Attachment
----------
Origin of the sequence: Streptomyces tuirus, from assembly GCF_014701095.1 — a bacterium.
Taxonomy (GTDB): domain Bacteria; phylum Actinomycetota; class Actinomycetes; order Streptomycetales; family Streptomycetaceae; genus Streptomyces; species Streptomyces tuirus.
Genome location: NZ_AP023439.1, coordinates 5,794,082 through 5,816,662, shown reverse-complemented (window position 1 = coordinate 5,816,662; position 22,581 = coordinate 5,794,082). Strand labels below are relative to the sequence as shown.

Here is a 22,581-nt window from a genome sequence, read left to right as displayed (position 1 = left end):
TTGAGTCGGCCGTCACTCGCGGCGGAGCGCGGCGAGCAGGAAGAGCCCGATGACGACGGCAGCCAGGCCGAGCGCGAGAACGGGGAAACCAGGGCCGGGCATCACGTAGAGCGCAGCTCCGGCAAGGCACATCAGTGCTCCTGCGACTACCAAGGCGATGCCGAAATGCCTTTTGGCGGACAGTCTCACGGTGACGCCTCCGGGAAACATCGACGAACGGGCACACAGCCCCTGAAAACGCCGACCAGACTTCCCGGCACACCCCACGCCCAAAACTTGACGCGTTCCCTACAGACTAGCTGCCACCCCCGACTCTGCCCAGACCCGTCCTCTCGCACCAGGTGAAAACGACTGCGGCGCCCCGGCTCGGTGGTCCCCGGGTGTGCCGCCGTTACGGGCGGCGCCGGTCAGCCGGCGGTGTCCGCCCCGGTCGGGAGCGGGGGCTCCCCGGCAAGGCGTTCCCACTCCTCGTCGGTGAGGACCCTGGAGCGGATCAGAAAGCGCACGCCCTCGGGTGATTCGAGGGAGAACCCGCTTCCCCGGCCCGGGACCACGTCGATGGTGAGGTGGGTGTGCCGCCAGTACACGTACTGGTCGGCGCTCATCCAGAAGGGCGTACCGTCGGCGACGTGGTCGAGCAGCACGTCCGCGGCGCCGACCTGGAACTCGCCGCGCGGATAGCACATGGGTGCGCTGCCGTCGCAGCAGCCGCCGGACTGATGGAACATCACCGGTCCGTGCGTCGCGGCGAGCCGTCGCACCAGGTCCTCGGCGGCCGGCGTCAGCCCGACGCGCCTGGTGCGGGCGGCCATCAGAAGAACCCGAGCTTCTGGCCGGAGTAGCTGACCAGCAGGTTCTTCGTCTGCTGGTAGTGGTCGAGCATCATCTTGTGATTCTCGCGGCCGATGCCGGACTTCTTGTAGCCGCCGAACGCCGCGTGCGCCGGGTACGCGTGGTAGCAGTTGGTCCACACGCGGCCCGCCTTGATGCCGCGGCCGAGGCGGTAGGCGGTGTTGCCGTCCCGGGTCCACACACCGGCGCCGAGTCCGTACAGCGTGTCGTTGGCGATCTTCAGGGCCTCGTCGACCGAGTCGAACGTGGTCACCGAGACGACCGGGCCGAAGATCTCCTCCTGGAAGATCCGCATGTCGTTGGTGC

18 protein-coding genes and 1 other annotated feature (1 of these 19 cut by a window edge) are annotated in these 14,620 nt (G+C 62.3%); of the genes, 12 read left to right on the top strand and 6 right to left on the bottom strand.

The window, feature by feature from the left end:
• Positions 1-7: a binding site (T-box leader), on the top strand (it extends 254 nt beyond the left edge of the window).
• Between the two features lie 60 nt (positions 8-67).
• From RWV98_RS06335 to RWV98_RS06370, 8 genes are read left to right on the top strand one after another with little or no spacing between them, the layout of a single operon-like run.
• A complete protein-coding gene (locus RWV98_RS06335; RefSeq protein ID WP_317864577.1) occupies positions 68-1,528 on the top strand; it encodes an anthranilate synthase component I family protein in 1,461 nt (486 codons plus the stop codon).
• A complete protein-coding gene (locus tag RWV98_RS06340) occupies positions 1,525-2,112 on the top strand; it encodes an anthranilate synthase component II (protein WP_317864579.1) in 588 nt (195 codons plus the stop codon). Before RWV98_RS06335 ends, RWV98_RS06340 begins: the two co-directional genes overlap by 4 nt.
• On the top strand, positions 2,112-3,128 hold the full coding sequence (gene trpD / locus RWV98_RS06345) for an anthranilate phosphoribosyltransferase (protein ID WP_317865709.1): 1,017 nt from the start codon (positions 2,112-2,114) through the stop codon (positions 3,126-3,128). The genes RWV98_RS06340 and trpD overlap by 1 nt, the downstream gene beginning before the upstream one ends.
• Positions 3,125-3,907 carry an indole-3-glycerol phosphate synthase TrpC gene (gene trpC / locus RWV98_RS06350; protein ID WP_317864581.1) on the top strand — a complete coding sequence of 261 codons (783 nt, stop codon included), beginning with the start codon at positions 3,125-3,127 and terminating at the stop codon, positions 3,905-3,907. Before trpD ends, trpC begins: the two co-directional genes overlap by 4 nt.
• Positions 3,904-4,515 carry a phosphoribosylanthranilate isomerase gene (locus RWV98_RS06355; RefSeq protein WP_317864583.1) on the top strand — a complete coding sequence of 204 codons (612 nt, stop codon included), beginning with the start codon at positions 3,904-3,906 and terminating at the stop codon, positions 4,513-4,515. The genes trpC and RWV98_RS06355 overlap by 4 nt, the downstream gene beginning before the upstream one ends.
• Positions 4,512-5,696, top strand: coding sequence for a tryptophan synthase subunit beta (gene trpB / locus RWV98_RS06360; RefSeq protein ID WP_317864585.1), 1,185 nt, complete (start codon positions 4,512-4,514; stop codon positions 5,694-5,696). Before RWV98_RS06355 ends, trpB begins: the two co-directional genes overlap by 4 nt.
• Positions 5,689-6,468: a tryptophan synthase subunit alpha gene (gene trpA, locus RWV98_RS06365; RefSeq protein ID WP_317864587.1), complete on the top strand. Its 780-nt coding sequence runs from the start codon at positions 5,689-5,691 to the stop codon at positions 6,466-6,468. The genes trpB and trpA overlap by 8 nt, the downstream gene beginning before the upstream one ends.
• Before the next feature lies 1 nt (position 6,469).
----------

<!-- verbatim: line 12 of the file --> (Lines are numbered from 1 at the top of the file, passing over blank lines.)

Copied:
• A complete protein-coding gene (locus tag RWV98_RS06340) occupies positions 1,525-2,112 on the top strand; it encodes an anthranilate synthase component II (protein WP_317864579.1) in 588 nt (195 codons plus the stop codon). Before RWV98_RS06335 ends, RWV98_RS06340 begins: the two co-directional genes overlap by 4 nt.